Towards Formal Structural Representation of Spoken Language: An Evolving Transformation System (ETS) Approach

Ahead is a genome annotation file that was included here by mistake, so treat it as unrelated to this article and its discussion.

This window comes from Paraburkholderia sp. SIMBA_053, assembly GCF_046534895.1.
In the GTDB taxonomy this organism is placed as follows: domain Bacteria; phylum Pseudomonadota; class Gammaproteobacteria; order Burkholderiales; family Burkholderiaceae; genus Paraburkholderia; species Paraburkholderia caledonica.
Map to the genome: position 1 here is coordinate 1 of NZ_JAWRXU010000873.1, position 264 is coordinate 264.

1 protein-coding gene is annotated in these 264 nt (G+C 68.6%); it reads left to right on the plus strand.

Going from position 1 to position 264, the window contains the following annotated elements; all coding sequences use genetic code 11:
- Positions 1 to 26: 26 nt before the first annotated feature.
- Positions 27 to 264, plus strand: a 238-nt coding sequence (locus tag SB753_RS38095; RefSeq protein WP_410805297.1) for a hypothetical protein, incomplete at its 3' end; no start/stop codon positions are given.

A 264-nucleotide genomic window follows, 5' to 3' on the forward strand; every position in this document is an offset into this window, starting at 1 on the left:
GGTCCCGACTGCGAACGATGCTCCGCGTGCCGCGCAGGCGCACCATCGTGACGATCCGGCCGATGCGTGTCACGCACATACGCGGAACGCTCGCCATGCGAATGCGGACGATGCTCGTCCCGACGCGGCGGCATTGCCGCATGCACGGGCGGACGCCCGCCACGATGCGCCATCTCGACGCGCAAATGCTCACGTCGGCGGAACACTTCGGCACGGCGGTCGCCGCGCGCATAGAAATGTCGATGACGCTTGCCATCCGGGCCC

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Speech recognition has been a very active area of research over the past twenty years. Despite an evident progress, it is generally agreed by the practitioners of the field that performance of the current speech recognition systems is rather suboptimal and new approaches are needed. The motivation behind the undertaken research is an observation that the notion of representation of objects and concepts that once was considered to be central in the early days of pattern recognition, has been largely marginalised by the advent of statistical approaches. As a consequence of a predominantly statistical approach to speech recognition problem, due to the numeric, feature vector-based, nature of representation, the classes inductively discovered from real data using decision-theoretic techniques have little meaning outside the statistical framework. This is because decision surfaces or probability distributions are difficult to analyse linguistically. Because of the later limitation it is doubtful that the gap between speech recognition and linguistic research can be bridged by the numeric representations. This thesis investigates an alternative, structural, approach to spoken language representation and categorisation. The approach pursued in this thesis is based on a consistent program, known as the Evolving Transformation System (ETS), motivated by the development and clarification of the concept of structural representation in pattern recognition and artificial intelligence from both theoretical and applied points of view. This thesis consists of two parts. In the first part of this thesis, a similarity-based approach to structural representation of speech is presented. First, a linguistically well-motivated structural representation of phones based on distinctive phonological features recovered from speech is proposed. The representation consists of string templates representing phones together with a similarity measure. The set of phonological templates together with a similarity measure defines a symbolic metric space. Representation and ETS-inspired categorisation in the symbolic metric spaces corresponding to the phonological structural representation are then investigated by constructing appropriate symbolic space classifiers and evaluating them on a standard corpus of read speech. In addition, similarity-based isometric transition from phonological symbolic metric spaces to the corresponding non-Euclidean vector spaces is investigated. Second part of this thesis deals with the formal approach to structural representation of spoken language. Unlike the approach adopted in the first part of this thesis, the representation developed in the second part is based on the mathematical language of the ETS formalism. This formalism has been specifically developed for structural modelling of dynamic processes. In particular, it allows the representation of both objects and classes in a uniform event-based hierarchical framework. In this thesis, the latter property of the formalism allows the adoption of a more physiologically-concreteapproach to structural representation. The proposed representation is based on gestural structures and encapsulates speech processes at the articulatory level. Algorithms for deriving the articulatory structures from the data are presented and evaluated.